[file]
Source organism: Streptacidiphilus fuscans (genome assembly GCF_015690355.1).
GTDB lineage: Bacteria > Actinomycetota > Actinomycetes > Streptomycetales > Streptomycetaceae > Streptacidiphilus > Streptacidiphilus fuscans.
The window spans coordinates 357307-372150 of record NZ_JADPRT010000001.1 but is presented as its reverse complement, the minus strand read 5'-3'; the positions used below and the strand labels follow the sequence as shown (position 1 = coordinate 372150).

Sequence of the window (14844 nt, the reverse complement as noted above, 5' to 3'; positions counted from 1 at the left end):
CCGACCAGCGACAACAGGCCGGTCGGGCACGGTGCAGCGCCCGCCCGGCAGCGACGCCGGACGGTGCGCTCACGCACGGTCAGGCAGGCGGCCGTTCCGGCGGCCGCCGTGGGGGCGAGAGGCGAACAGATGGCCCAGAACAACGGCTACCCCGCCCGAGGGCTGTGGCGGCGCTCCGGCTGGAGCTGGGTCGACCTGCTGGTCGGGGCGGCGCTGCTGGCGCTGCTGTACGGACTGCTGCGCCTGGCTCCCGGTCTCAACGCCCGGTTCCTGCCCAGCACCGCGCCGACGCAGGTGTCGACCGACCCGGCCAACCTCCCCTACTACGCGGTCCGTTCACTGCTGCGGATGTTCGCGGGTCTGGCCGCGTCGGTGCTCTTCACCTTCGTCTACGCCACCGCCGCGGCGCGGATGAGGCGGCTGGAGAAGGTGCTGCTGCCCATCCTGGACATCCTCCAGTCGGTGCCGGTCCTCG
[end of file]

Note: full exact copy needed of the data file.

Source organism: Streptacidiphilus fuscans (genome assembly GCF_015690355.1).
GTDB lineage: Bacteria > Actinomycetota > Actinomycetes > Streptomycetales > Streptomycetaceae > Streptacidiphilus > Streptacidiphilus fuscans.
The window spans coordinates 357307-372150 of record NZ_JADPRT010000001.1 but is presented as its reverse complement, the minus strand read 5'-3'; the positions used below and the strand labels follow the sequence as shown (position 1 = coordinate 372150).

Sequence of the window (14844 nt, the reverse complement as noted above, 5' to 3'; positions counted from 1 at the left end):
CCGACCAGCGACAACAGGCCGGTCGGGCACGGTGCAGCGCCCGCCCGGCAGCGACGCCGGACGGTGCGCTCACGCACGGTCAGGCAGGCGGCCGTTCCGGCGGCCGCCGTGGGGGCGAGAGGCGAACAGATGGCCCAGAACAACGGCTACCCCGCCCGAGGGCTGTGGCGGCGCTCCGGCTGGAGCTGGGTCGACCTGCTGGTCGGGGCGGCGCTGCTGGCGCTGCTGTACGGACTGCTGCGCCTGGCTCCCGGTCTCAACGCCCGGTTCCTGCCCAGCACCGCGCCGACGCAGGTGTCGACCGACCCGGCCAACCTCCCCTACTACGCGGTCCGTTCACTGCTGCGGATGTTCGCGGGTCTGGCCGCGTCGGTGCTCTTCACCTTCGTCTACGCCACCGCCGCGGCGCGGATGAGGCGGCTGGAGAAGGTGCTGCTGCCCATCCTGGACATCCTCCAGTCGGTGCCGGTCCTCG